On 12 August 1827 poet and engraver William Blake died. Born at 28 Broad Street, now Broadwick Street he would write what many regard as England’s national anthem – Jerusalem – in his rooms in South Molton Street. He lived for most of his life in London dying a poor man at 3 Fountain Court off the Strand. Buried in Bunhill Fields, damaged during World War II the precise location of Blake’s remains have been forgotten.
On 12 August 1707 Henry Chamberlain wrote that ‘the epidemic was so prodigious that the people’s feet made as full an impression them [flies] as upon thick snow’
The heads of executed traitors were displayed on spikes on London Bridge is now commemorated by a giant white spike on the current crossing
Unusual street names: Ha Ha Road Greenwich; Hooker’s Road Walthamstow; Quaggy Walk Blackheath; Cyclops Mews & Uamvar Street Limehouse
St George’s, University of London was founded near Hyde Park Corner in 1733 and was the second establishment in England to formally train doctors
Stalin, Lenin, and Trotsky met at the Brotherhood Church, Islington for the Russian Social Democratic Labour Party it’s now a Tesco Metro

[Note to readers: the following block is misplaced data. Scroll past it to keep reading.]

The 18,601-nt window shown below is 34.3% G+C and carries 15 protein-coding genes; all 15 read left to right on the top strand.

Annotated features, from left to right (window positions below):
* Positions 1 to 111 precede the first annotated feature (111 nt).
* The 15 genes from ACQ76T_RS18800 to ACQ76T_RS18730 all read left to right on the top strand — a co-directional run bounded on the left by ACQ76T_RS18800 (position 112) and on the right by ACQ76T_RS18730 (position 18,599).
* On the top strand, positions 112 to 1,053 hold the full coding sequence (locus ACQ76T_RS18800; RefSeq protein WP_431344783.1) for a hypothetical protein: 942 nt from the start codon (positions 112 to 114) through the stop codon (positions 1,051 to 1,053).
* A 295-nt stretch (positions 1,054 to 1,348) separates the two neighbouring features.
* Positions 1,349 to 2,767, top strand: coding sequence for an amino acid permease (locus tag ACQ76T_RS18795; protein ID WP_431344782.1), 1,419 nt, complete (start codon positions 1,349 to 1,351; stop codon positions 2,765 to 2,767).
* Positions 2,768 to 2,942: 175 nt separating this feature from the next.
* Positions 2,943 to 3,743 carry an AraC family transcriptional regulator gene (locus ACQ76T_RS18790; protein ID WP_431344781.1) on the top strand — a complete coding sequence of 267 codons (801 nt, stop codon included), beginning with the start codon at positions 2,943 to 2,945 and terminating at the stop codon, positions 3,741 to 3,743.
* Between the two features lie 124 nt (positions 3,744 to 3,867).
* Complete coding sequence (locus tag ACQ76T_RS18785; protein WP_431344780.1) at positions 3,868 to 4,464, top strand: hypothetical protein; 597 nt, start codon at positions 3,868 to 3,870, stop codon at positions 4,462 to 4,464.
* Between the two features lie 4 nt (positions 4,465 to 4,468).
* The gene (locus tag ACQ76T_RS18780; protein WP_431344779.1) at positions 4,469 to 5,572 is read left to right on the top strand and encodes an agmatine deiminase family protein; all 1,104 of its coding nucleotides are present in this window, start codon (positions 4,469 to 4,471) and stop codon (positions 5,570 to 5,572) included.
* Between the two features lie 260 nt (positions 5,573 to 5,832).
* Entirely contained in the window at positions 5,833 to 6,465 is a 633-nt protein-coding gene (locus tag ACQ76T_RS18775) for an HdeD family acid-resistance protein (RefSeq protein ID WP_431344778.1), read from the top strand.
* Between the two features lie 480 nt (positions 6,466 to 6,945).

The Beatles played their last gig on the roof of Apple Corps at 3 Saville Row. It’s now an Abercrombie & Fitch, after 42 minutes the police asked them to turn down the volume
When war broke out in 1939, BBC TV shut down half way through Mickey Mouse cartoon. In 1945 the cartoon resumed with apology for the break
The Rom Skate Park in Hornchurch was built in 1978, and was the first skatepark in Europe to be given protected Listed status
All 22 stations on the Metropolitan Line from Amersham to Liverpool Street have an ‘R’ in their name, only Aldgate hasn’t on the whole line
The plinth supporting the South Bank Lion on the south side of Westminster Bridge has a room for security guards to have a cup of tea
You could fit either the Great Pyramid at Giza or the Statue of Liberty inside the O2 Arena, the largest structure of its kind in the world
Trivial Matter: London in 140 characters is taken from the daily Twitter feed @cabbieblog.
A guide to the symbols used here and source material can be found on the Trivial Matter page.